, including president mohamed morsi. israeli prime minister benjamin netanyahu, thanked morsi for his efforts to help broker the cease-fire. speaking to the israeli prime minister, president obama reaffirmed the united states and said it would use the moment to help israel strengthen security needs especially dealing with the issue of arms and weapons being smuggled into gaza. president obama in talking to president morsi, again, thanked him for his role and talked about the need to try to create and achieve a broader security situation in the region. president obama certainly spent a fair amount of his day yesterday dealing with this. the white house saying that secretary of state hillary clinton did play a pivotal role. one of the key things that they are pointing to that has come out of all of the talks and negotiations, alex, there's a question mark surrounding the egyptian president mohamed morsi, and that question mark has gone away. fe feel president obama's relationship has gotten stronger. he has been talking to him throughout this entire process over the past several days and they f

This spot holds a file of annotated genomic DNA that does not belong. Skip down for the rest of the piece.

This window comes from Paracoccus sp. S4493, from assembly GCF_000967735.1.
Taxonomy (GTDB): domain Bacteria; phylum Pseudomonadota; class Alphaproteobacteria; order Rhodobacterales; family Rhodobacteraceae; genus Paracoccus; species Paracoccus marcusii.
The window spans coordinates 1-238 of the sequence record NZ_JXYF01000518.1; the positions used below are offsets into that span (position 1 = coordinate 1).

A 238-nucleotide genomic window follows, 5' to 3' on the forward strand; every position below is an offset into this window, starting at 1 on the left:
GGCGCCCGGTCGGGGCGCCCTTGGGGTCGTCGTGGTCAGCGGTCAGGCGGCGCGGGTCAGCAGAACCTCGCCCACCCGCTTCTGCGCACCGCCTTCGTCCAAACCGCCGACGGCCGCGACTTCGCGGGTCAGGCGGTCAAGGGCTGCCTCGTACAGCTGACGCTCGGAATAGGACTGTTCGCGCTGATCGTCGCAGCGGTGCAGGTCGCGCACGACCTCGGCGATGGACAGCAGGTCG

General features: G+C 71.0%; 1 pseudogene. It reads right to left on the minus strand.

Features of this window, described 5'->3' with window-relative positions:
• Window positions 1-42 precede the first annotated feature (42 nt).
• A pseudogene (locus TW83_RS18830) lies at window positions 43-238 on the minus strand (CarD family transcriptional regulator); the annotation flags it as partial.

erupt in egypt. thousands demonstrating against a controversial grab for power by mohammed morsi. many saying he's acting like a modern day pharaoh. a big republican turns his back on the grover norquist tax pledge. is the gop preparing to give in to the president? is and thousands of people packing into stores today. watch your wallet. we'll tell you how the shopping season is really adding up. let's go "outfront." >>> good evening. i'm tom foreman. egypt erupts. thousands of angry egyptians have been protesting in opposition to a controversial power grabby egypt's president. at least 80 people have been injured and one killed in clashes with police who fired tear gas into the crowds. the unrest began after he issued a series of orders which allow him to run the country unchecked until a new constitution is written. morsi says his actions are meant to speed up reform and achieve political and social stability. >> translator: i have said beforened i repeat again, that i would never use a legislation against individuals, parties, men, women or muslims or christians for personal ga